By Richard Sullins |

Former Lee County Commissioner Arianna Lavallee and current Commissioner Cameron Sharpe exchanged tense words Monday night over the propriety of a vote taken in November to award $500,000 in grant funding to Life Springs Church.

Lavallee, a Republican who left the board in 2022 after not seeking a second term, spoke during the Lee County Board of Commissioners’ public comment period, pushing back against a claim from January by Democrat Sharpe that her vote was “borderline unethical.

Lavallee said she appeared Monday to “set the record straight about this false statement,” but turned first to an issue that Sharpe had actually never raised.

“Commissioner (Bill) Carver and I did not – and do not – receive any kickback from the results of the vote,” she said.

Video from the January 9 meeting does not show Sharpe or any other commissioner making a claim about kickbacks.

“In no way have we – nor will we – receive any payment from Life Springs Church or the Dream Center. We were never promised any type of compensation from the Dream Center in order to vote for the Dream Center’s funding. Our votes were specifically geared toward a nonprofit that will help the Lee County people,” Lavallee said.

Lavallee continued that Sharpe’s remarks were a “false and unwarranted attack that was made in poor taste and could very well be damaging to my personal and professional reputation, as well as the church’s reputation in the community.”

Lavallee also took issue with Sharpe’s suggestion that her failure to recuse herself from the vote, along with fellow Republican Carver, constituted a breach of ethics because they are members of Life Springs Church.

State law doesn’t allow commissioners to recuse themselves from votes, although they can ask to be recused by a majority vote of the rest of the board – but only if state law gives them a reason to do so. County Manager Dr. John Crumpton has told The Rant previously that Carver sought a legal opinion from the county on whether he had a conflict of interest over the matter prior to the November vote and was told he did not.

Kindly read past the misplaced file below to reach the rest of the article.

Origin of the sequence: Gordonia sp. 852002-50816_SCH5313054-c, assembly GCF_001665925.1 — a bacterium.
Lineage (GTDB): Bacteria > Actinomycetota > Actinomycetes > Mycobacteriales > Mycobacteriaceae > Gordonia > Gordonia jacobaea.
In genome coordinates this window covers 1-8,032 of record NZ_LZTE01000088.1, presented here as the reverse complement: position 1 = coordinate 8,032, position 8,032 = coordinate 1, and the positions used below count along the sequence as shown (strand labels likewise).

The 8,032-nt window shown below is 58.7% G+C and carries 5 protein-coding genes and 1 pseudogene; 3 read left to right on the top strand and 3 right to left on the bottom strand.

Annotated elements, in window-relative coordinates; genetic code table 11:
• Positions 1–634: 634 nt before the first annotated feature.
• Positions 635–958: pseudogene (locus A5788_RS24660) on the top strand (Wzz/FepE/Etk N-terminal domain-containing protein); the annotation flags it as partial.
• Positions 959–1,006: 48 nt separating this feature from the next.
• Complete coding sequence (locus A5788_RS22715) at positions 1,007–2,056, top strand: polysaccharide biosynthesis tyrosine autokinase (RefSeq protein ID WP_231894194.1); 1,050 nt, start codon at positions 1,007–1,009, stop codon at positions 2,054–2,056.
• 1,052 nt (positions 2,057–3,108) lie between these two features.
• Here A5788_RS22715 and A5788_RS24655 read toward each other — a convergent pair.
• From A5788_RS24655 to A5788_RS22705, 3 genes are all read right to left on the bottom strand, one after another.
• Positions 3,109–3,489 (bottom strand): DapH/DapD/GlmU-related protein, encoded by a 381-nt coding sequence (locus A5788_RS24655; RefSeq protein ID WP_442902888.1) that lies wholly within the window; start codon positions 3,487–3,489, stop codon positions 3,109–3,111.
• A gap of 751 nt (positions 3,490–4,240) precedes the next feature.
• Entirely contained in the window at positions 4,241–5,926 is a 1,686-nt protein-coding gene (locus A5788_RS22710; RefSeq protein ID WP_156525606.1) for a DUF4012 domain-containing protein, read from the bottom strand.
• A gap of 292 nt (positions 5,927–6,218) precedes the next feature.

Lavallee concluded by saying Sharpe’s statement could put both the commission and Sharpe at risk for damages alleged to have been caused to “the church, the Dream Center, and my own reputation.”

Near the end of the meeting, Sharpe responded to Lavallee’s claims.

“She didn’t call me by name, but she was referring to me,” he said. “I didn’t say (Lavallee and Carver) should recuse yourselves from the Life Springs vote because you were receiving compensation. You need to look at the video because I didn’t say that. It was my opinion that you should have recused yourself because of the public trust. There is such a thing as public trust. Sometimes people don’t understand that. I never said that you and Mr. Carver did anything illegal – just that it was borderline unethical.”

Directing his remarks at the two Republicans, Sharpe said, “if you would be so inclined to go after me legally, bring it on.”